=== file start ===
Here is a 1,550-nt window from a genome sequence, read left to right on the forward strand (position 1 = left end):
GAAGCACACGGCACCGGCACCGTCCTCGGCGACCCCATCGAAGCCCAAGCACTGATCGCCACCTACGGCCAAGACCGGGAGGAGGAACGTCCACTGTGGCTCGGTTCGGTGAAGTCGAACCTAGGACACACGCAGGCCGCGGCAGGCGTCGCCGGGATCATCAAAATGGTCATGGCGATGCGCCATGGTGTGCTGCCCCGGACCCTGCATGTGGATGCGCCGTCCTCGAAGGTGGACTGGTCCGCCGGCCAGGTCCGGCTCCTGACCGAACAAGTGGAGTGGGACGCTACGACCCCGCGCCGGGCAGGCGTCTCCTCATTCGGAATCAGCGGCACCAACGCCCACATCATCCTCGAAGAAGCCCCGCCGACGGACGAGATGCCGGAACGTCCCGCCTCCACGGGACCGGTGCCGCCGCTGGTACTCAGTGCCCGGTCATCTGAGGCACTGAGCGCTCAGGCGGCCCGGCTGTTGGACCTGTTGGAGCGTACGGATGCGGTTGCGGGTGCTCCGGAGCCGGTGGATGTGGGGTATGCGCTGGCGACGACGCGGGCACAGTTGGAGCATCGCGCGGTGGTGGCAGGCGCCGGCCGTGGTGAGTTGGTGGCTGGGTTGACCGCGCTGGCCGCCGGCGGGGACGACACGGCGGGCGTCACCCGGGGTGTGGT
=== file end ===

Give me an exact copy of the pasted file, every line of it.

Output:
Here is a 1,550-nt window from a genome sequence, read left to right on the forward strand (position 1 = left end):
GAAGCACACGGCACCGGCACCGTCCTCGGCGACCCCATCGAAGCCCAAGCACTGATCGCCACCTACGGCCAAGACCGGGAGGAGGAACGTCCACTGTGGCTCGGTTCGGTGAAGTCGAACCTAGGACACACGCAGGCCGCGGCAGGCGTCGCCGGGATCATCAAAATGGTCATGGCGATGCGCCATGGTGTGCTGCCCCGGACCCTGCATGTGGATGCGCCGTCCTCGAAGGTGGACTGGTCCGCCGGCCAGGTCCGGCTCCTGACCGAACAAGTGGAGTGGGACGCTACGACCCCGCGCCGGGCAGGCGTCTCCTCATTCGGAATCAGCGGCACCAACGCCCACATCATCCTCGAAGAAGCCCCGCCGACGGACGAGATGCCGGAACGTCCCGCCTCCACGGGACCGGTGCCGCCGCTGGTACTCAGTGCCCGGTCATCTGAGGCACTGAGCGCTCAGGCGGCCCGGCTGTTGGACCTGTTGGAGCGTACGGATGCGGTTGCGGGTGCTCCGGAGCCGGTGGATGTGGGGTATGCGCTGGCGACGACGCGGGCACAGTTGGAGCATCGCGCGGTGGTGGCAGGCGCCGGCCGTGGTGAGTTGGTGGCTGGGTTGACCGCGCTGGCCGCCGGCGGGGACGACACGGCGGGCGTCACCCGGGGTGTGGT